The only way an employee can 'cover up' embarrassing files is for him/her to overwrite it. Merely deleting it won't do the trick. Most of us are unaware that our computers tuck information into myriad crevices. Even if we are aware that is happening, we don't understand how to clean them out.

Ninety percent of today's companies use Microsoft Windows, an operating system notorious for caches and temporary folders that snag pieces of almost every file on the user's screen.

Encase, developed by Guidance Software Inc. in Pasadena, CA, has turned computer forensics into a point-and-click procedure. Miller says that Encase "makes an exact copy of a drive without altering it, revives deleted files, scans for everything from pornography to bomb recipes, and spits out a report designed to pass muster with federal prosecutors. The software has reduced to hours work that once took days. And while previous forensic tools took months to master, investigators can become proficient with Encase after a weeklong training session."

Used first and primarily by such entities as the Secret Service, Customs Service, and law enforcement agencies (such as the Los Angeles Police Department), this program has moved heavily toward the private sector. Customers include: Disney, Bank of America, Coca-Cola and Philip Morris.

The possibilities for totally inappropriate snooping are huge. Consider, for a moment, how companies can use this information to smear whistle-blowers.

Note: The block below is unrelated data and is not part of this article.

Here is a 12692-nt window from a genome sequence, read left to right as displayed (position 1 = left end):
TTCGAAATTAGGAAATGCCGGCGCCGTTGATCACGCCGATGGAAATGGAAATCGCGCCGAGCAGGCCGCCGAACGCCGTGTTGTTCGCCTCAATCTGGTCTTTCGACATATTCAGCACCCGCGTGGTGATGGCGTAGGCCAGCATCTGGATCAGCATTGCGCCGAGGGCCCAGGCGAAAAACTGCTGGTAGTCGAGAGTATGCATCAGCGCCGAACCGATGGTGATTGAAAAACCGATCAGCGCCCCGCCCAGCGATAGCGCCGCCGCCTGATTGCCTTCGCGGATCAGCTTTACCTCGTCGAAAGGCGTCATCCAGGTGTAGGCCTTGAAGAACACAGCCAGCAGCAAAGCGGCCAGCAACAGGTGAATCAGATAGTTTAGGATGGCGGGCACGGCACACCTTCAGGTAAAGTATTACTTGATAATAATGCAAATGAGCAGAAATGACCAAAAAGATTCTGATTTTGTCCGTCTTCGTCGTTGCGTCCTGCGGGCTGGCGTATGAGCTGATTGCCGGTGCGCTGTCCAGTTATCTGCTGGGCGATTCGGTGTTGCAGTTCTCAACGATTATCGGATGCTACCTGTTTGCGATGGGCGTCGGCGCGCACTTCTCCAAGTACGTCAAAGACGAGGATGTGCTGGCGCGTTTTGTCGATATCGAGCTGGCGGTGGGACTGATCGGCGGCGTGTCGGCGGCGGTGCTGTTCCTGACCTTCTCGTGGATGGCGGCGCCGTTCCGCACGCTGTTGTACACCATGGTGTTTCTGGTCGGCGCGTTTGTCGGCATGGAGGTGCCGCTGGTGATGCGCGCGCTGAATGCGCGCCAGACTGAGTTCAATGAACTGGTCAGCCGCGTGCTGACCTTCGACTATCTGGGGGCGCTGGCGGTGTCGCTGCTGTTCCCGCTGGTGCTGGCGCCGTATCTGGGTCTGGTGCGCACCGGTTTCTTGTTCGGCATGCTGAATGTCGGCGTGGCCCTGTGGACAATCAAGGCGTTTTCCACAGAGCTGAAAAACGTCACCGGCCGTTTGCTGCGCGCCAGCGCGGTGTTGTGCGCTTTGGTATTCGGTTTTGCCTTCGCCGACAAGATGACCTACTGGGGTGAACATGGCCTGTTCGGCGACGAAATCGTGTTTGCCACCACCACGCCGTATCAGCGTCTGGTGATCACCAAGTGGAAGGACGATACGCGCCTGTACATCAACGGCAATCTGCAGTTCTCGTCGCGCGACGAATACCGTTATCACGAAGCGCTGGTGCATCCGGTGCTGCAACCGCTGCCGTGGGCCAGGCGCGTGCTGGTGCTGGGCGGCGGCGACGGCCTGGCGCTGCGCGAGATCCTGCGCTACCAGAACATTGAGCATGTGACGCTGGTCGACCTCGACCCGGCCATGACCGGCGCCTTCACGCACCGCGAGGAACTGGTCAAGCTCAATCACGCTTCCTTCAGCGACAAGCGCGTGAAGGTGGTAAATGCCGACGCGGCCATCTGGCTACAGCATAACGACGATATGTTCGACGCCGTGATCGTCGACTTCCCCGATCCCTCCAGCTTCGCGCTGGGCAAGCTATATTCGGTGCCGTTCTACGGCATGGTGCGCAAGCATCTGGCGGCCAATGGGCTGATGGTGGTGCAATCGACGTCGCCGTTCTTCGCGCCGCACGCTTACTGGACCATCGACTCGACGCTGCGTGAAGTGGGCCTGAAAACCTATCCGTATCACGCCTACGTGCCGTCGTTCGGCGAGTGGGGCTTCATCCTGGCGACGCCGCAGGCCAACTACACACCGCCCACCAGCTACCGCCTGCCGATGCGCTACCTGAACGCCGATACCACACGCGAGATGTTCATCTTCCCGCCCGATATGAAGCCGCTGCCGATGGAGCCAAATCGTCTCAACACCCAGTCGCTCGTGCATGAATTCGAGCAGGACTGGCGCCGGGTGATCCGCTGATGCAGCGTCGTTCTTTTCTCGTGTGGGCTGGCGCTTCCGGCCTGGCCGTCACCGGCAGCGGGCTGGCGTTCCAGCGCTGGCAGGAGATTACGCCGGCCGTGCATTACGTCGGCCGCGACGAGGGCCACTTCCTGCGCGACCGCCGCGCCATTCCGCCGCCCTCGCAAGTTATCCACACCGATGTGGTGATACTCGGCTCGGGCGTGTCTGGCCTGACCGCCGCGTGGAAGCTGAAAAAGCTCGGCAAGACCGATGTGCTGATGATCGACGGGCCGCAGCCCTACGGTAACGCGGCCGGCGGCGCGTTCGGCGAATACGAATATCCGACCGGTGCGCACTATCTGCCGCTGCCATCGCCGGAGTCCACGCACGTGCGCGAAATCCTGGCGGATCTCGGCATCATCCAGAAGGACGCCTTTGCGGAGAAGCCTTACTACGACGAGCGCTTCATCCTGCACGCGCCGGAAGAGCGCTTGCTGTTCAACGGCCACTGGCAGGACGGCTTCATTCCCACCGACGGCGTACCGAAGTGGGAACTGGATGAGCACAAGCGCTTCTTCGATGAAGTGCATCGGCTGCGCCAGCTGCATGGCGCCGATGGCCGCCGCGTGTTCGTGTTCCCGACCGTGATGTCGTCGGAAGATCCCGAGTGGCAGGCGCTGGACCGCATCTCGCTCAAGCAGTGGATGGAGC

Since there is no law to prevent companies from using this technology, there is no agency to monitor that use. Companies are free to set and follow their own policies. Some may not launch an investigation without clear evidence of wrongdoing -- but others may investigate based on a gut feeling that a key employee might be considering leaving.

Employees who are "wired" will soon learn about Evidence Eliminator, a program developed to thwart Encase by wiping the areas where that program often finds evidence. [We envision books and seminars on "How to Foil Computer Forensic Investigators" coming to your local bookstore and conference center.] But since most employees learn of forensic searches only after they've already been cornered, few will make the effort to learn what they need to do to cover their tracks.

HRM remains at an uncomfortable fulcrum, attempting to balance their employers' need to protect legitimate business interests and their employees' right to privacy. It is imperative for senior managers to meet, confer, and develop policy statements NOW. The issue is far too important to handle on-the-fly.

We are, after all, talking about TRUST. Organizations have been laboring for years to transform their cultures from fear-driven to trust-based. It is easy to slide backwards and hard to recover. No one can perform at peak while looking over his/her shoulder for Big Brother. Let's take our places around the conference table to talk about business and professional ethics BEFORE we are invited to take our seats on witness stands.